Predicting and testing the tensile relaxation of concrete

Master Thesis


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University of Cape Town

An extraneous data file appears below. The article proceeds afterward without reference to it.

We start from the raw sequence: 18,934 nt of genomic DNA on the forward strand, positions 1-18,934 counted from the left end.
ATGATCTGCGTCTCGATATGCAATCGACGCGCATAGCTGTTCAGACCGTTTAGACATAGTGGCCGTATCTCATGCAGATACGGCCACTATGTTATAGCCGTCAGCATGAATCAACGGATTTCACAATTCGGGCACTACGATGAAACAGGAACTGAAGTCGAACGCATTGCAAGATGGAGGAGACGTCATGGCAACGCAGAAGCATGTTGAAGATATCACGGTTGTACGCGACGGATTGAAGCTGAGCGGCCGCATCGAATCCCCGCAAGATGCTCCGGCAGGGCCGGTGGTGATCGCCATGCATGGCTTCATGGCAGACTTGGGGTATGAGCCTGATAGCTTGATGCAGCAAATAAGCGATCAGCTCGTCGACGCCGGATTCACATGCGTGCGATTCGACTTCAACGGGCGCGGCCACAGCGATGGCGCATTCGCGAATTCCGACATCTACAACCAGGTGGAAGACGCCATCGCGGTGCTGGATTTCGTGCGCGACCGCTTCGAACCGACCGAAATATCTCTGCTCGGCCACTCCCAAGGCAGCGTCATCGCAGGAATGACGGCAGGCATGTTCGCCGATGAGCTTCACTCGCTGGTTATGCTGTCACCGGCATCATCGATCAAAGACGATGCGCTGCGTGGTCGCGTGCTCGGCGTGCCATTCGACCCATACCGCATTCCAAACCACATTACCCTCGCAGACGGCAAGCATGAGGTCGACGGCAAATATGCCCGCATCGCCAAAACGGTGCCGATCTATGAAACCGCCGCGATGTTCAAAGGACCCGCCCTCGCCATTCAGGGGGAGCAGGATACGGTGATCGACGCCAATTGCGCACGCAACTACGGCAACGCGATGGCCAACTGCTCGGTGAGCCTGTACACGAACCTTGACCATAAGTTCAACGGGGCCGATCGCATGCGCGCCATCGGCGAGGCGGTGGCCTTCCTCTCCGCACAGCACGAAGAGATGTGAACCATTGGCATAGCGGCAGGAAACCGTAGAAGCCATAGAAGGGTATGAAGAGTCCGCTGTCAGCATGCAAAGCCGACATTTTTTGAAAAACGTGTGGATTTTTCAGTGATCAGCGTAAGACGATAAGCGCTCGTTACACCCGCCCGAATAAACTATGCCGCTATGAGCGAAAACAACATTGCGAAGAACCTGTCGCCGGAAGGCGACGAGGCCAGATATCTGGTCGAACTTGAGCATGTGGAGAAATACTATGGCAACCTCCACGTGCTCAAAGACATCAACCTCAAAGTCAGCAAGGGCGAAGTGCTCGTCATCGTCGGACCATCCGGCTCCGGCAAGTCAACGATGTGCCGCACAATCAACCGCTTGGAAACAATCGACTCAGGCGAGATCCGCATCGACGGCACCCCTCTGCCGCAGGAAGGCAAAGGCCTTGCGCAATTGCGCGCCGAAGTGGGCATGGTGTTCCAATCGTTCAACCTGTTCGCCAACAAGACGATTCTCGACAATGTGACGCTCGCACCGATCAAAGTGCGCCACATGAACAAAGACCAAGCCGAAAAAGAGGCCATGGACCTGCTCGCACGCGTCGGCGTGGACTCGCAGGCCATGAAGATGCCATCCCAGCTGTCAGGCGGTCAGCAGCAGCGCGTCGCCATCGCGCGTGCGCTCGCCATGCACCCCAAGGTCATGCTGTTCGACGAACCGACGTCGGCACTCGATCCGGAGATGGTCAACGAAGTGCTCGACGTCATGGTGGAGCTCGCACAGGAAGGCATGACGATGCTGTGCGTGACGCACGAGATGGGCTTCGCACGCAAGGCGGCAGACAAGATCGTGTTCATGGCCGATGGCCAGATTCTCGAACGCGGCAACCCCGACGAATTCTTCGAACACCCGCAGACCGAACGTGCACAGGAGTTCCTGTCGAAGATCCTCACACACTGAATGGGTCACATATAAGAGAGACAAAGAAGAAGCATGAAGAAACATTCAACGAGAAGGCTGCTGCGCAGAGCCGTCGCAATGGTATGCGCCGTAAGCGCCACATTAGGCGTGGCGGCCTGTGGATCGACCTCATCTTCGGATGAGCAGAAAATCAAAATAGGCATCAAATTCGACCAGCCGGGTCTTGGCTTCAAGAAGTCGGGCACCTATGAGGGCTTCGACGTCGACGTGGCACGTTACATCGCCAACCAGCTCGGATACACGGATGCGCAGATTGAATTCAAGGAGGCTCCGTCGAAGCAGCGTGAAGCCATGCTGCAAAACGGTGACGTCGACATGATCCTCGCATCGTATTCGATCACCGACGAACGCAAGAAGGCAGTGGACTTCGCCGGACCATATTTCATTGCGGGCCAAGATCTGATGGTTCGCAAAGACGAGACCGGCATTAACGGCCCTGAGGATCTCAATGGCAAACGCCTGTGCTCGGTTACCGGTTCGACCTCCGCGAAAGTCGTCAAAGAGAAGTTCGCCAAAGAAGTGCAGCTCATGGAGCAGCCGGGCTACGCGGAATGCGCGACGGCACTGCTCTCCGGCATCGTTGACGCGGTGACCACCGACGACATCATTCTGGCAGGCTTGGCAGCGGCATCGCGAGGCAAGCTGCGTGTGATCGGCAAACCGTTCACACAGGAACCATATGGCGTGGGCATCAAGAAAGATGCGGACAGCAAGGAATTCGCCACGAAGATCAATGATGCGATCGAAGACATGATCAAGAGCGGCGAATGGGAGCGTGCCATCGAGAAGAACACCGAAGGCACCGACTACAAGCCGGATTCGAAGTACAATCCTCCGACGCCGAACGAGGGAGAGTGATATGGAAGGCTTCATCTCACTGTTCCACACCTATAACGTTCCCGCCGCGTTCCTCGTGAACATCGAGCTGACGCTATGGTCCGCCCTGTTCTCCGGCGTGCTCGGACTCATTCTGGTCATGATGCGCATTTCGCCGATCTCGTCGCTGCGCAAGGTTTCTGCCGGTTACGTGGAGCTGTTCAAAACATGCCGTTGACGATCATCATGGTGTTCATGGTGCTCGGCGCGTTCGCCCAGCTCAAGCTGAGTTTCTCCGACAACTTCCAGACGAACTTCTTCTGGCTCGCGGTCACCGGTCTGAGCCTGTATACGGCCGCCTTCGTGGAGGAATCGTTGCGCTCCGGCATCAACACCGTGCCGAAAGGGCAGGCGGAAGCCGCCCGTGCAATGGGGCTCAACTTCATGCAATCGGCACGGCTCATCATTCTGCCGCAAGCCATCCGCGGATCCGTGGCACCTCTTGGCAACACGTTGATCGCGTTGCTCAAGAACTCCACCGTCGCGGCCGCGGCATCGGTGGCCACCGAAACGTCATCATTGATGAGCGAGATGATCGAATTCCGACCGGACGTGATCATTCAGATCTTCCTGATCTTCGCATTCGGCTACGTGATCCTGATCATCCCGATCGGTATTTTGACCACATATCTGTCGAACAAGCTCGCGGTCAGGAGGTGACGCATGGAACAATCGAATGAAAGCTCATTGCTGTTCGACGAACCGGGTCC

Tensile relaxation is an important property in structural concrete members such as concrete overlays and patch repairs under sustained imposed restraint. Tensile relaxation helps in reducing tensile stresses in concrete which leads to mitigation of cracking in restrained concrete members. Normally, it is assumed that tensile relaxation is influenced in a similar way by the same parameters that influence creep despite potential differences between the two. Moreover, relaxation is predicted from functions that link it to creep. Whereas it is easy to find published literature on creep of concrete, little can be found on the relaxation behaviour of concrete. More research is therefore needed to understand the factors that influence relaxation and its prediction. This study aimed at comparing the influence of selected factors on creep and relaxation to establish a correlation if any between the two. The parameters investigated include: w/c ratio, age of loading, initial stress-strength ratio and aggregate content. Tensile relaxation tests are difficult to perform and hence prediction models are often relied upon to predict relaxation. Two simplified approximate methods are suggested in the fib Model Code to obtain the relaxation function from the creep function. The Age Adjusted Effective Modulus method (AAEM) given in the MC2010 and the Approximate Relaxation Function (ARF) in MC90-93 are mentioned. Values from the two were compared with experimental relaxation results to verify their accuracy in predicting the relaxation potential of selected concretes. Results show that tensile relaxation of concrete, similar to creep is affected by parameters such as w/c ratio, age of loading and aggregate content. It is observed that the magnitude of tensile relaxation, with other factors held constant, was found to reduce with a reduction in w/c ratio, increase in age and increase in aggregate content. The initial stress-strength ratio does not seem to have a significant influence on relaxation. However, an increase in the initial stress leads to a small and un- proportional increase in relaxation. The use of models linking the creep function and relaxation function to predict low-age relaxation is probably valid. Although both the AAEM and ARF methods yield fairly good predictions of relaxation, the simplicity of the AAEM makes it a better option.

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